August 13, 2006

In Honor of Pesto

I can’t remember the first time I had pesto. I’m certain I never had it during my childhood. With few exceptions, pasta in my house came dressed in red gravy, usually with a meatball or two.

Now that I’m a firmly entrenched, 30-something adult, pesto is an important part of my life. I’m fairly certain that I could eat some pasta with pesto—or put it on some sort of sandwich, or maybe on some eggs and toast even—at least once a week. Pesto is something I always look forward to, even when it’s leftover. Heck, especially when it’s leftover.

The beauty of pesto is twofold. First, it’s easy to make and requires only a handful of ingredients. But the quality of the ingredients is critical to creating a pesto worthy of adulation. Freshly grated parmesan really is a must. Don’t insult this dish by using any of that pre-grated stuff from the store that is closer to lint balls than cheese. A fairly good quality extra-virgin olive oil also is critical. Along with the basil, olive oil is pesto’s foundation. Using a cheap olive oil in your pesto is like using mud to hold together the bricks on a house. You may complete the task, but the end product is sure to let you down.

Second, pesto is always satisfying. When I eat a good pesto, I can taste every ingredient in it, but no one ingredient – even the basil, I suppose – dominates. The pine nuts, assuming enough have been added, comes through, the cheese, the garlic. It’s all there, and it all works together to slather your tongue and stimulate every taste bud on it (even, I swear, the sweet ones!). Some pasta coated with pesto is my idea of simple perfection.

And although I can’t necessarily fault anybody for only making classic pesto, I highly recommend doing some branching out here and there. Following the wise words of Molto Mario, we’ve made a fantastic pesto that substitutes hazelnuts for pinenuts and throws in a little crushed red pepper and… wait for it… goat cheese. Man is it good (see below).

We also recently made a mint pesto that has both basil and mint but that also included some ricotta cheese. In that case, however, the ricotta was mixed in with the rest of the ingredients in the food processor. The mint to basil ratio was about 1:2, and that seemed about right, because the mint was there, but it didn’t overwhelm the other ingredients.

And I just read on another food blog I recently started visiting (and that is apparently quite popular - even though its author is only, gasp, 27!) about a makeshift strawberry basil pesto. I recently had a strawberry basil mojito at Six Penn Kitchen in downtown Pittsburgh, and it was tasty (but not as good as a well-made classic mojito). This strawberry concotion sounds interesting. I may have to give it a shot, but not until next year when we can get "luscious berries" from Harvest Valley Farms.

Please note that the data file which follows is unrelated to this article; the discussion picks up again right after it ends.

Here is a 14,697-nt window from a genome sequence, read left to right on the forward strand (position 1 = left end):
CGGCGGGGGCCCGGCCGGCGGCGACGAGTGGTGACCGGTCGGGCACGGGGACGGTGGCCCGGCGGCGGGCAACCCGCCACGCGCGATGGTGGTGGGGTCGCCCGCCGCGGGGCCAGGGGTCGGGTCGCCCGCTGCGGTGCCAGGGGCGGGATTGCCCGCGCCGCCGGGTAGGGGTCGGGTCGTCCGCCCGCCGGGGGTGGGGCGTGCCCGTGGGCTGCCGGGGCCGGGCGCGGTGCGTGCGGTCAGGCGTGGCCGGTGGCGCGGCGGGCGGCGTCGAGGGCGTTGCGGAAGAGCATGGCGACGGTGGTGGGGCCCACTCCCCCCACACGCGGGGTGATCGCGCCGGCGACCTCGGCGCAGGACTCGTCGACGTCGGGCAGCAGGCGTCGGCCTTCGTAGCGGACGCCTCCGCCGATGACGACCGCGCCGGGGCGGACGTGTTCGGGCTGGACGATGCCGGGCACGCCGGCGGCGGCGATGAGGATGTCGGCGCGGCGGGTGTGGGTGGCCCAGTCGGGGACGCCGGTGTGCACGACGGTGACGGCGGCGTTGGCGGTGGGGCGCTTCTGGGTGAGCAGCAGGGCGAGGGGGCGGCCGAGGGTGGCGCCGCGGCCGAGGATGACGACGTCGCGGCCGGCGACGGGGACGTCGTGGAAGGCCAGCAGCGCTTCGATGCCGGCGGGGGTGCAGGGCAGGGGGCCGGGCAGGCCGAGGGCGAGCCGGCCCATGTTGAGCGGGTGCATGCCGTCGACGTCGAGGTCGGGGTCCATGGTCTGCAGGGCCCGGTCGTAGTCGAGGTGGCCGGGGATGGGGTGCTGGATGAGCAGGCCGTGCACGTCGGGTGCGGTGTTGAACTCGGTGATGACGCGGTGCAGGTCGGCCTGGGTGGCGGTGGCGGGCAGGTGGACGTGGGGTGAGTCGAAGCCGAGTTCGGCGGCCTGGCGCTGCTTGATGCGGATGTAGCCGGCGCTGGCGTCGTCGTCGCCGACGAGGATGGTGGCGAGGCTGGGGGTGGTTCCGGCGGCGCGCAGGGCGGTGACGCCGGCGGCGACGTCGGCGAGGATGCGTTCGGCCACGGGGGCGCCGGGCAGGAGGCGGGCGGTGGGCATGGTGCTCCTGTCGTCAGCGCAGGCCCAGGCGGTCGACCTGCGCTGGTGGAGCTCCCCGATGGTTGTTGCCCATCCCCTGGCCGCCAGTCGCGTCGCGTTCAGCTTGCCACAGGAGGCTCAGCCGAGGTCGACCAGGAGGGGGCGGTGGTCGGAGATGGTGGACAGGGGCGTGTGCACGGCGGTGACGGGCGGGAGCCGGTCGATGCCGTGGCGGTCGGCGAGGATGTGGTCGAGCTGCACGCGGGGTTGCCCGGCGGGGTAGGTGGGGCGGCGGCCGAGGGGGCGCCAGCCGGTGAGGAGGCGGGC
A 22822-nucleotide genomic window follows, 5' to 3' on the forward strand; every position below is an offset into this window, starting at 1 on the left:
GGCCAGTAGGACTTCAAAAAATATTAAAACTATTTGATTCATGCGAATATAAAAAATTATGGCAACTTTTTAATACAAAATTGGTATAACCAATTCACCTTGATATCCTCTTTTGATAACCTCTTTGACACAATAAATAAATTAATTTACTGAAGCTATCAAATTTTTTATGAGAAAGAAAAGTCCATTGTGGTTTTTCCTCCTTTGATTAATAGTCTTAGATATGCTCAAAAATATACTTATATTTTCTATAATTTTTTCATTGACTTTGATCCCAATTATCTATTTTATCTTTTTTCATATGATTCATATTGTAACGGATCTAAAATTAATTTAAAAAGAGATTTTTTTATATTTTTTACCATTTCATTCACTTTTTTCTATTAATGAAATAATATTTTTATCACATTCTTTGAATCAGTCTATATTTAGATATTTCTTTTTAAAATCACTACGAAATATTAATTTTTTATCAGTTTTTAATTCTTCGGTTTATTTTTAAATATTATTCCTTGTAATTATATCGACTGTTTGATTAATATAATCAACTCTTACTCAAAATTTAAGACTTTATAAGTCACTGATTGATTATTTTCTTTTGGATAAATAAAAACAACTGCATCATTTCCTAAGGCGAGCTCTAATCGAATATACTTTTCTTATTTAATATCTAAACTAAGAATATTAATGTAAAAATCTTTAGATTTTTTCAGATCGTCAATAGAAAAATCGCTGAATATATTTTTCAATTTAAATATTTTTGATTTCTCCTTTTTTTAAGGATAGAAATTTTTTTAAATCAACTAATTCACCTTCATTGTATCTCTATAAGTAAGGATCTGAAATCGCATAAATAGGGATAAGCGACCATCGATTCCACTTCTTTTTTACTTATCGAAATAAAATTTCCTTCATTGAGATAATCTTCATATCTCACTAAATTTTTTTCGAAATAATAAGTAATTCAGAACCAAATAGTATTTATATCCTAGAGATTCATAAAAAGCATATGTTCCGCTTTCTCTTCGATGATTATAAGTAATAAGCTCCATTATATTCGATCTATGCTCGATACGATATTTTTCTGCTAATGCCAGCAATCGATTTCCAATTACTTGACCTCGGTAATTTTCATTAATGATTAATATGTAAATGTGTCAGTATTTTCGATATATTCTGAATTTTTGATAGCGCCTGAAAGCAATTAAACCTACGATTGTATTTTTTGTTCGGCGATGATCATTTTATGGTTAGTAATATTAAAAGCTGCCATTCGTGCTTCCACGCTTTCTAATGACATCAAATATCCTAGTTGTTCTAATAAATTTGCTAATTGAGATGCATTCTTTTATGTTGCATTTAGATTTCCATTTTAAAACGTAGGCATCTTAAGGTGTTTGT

A traditional northern Italian preparation with a classic pesto is to mix into the pasta some blanched green beans and thinly sliced, cooked potatoes. Yes, that’s a lot of starch. But it’s pretty darn delicious. Just don’t put in too many potatoes.

With the colder months not too far off and the basil we have growing in various spots around our house likely to start going south, I just made two batches of classic pesto and two mint to put in the freezer.

I’m already looking forward to the day in mid-January when I mix some linguini with pesto for dinner and then head outside to clear a few inches of snow from my driveway. If you’ve got to shovel snow, might as well start the job with a smile on your face, eh?


Classic Pesto

This should make enough for you to use half one day and freeze the other half for use another time, but play with it and see what you think. You may, in the end, need a little more basil, and, in turn, a little more of everything else.

  • 5 cups of basil
  • 6 tbs of pine nuts (some recipes suggest substituting walnuts; I don't)
  • 2 garlic cloves, roughly chopped
  • Few generous pinches of kosher salt and some pepper
  • Half- to 2/3-cup of grated parmesan
  • 1 cup of extra-virgin olive oil
  • ¾ lb of pasta (linguini, penne work particularly well)

Throw everything but the olive oil into a food processor and pulse to it’s somewhat pasty. Then begin to drizzle in the oil through the top (with the food processor going, that is).

Important note: You don't have to add all of the oil. Add half, check the consistency, and then taste the pesto. At this point, you probably want to add some more oil to make sure it’s sufficiently oily to coat the pasta, a little more cheese, even some more pine nuts. Tasting it after the first go round is very important.

Variation on the theme. Substitute a few tablespoons of hazelnuts for the pine nuts, and add a teaspoon of crushed red pepper. Then, when you’re pasta is just about cooked, put some pesto over medium heat in a large saucepan and throw in 4 oz of goat cheese, stir until it’s just incorporated, add the strained pasta directly to the pan and stir ‘til it’s coated.

2 comments:

Anonymous said...

spent most of today making my pesto to resurrect sometime when the snow flies. one recipe from Giada uses walnuts, lemonjuice, basil, mint, garlic and parmigiano cheese...looking forward to using that batch on lamb...

Fillippelli the Cook said...

Some pesto on lamb sounds good. The mother of a good friend of mine, who still spends 3-4 months out of the year at her family's home in Genoa, nearly spit on me several years ago when I suggested putting lemon in a pesto. In this case, I assume it's in addition to extra virgin olive oil. Nevertheless, I believe it was the first time I ever met her and she was not pleased! :D